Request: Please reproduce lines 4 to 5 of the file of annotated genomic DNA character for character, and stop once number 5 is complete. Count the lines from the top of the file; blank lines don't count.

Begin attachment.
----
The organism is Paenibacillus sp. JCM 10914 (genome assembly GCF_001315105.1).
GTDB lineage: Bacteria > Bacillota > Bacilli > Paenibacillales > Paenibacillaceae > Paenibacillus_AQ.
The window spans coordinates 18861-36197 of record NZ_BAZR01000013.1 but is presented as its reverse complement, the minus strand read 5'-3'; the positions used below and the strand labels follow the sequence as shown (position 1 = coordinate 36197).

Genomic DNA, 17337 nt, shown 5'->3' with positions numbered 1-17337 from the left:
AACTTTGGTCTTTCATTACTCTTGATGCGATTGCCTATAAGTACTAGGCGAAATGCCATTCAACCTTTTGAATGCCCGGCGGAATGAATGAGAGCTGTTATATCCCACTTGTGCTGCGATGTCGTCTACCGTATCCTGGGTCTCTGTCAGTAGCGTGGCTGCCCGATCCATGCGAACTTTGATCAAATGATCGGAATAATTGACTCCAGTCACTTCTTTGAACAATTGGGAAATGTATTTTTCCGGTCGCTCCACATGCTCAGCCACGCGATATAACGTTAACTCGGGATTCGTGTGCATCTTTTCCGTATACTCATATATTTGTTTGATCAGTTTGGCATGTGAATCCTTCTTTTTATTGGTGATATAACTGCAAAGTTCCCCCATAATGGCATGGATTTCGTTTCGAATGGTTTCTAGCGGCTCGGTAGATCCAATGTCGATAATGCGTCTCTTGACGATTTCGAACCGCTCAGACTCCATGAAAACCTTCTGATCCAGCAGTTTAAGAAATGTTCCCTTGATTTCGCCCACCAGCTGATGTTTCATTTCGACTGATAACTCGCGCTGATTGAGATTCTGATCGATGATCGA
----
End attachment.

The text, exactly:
Genomic DNA, 17337 nt, shown 5'->3' with positions numbered 1-17337 from the left:
AACTTTGGTCTTTCATTACTCTTGATGCGATTGCCTATAAGTACTAGGCGAAATGCCATTCAACCTTTTGAATGCCCGGCGGAATGAATGAGAGCTGTTATATCCCACTTGTGCTGCGATGTCGTCTACCGTATCCTGGGTCTCTGTCAGTAGCGTGGCTGCCCGATCCATGCGAACTTTGATCAAATGATCGGAATAATTGACTCCAGTCACTTCTTTGAACAATTGGGAAATGTATTTTTCCGGTCGCTCCACATGCTCAGCCACGCGATATAACGTTAACTCGGGATTCGTGTGCATCTTTTCCGTATACTCATATATTTGTTTGATCAGTTTGGCATGTGAATCCTTCTTTTTATTGGTGATATAACTGCAAAGTTCCCCCATAATGGCATGGATTTCGTTTCGAATGGTTTCTAGCGGCTCGGTAGATCCAATGTCGATAATGCGTCTCTTGACGATTTCGAACCGCTCAGACTCCATGAAAACCTTCTGATCCAGCAGTTTAAGAAATGTTCCCTTGATTTCGCCCACCAGCTGATGTTTCATTTCGACTGATAACTCGCGCTGATTGAGATTCTGATCGATGATCGA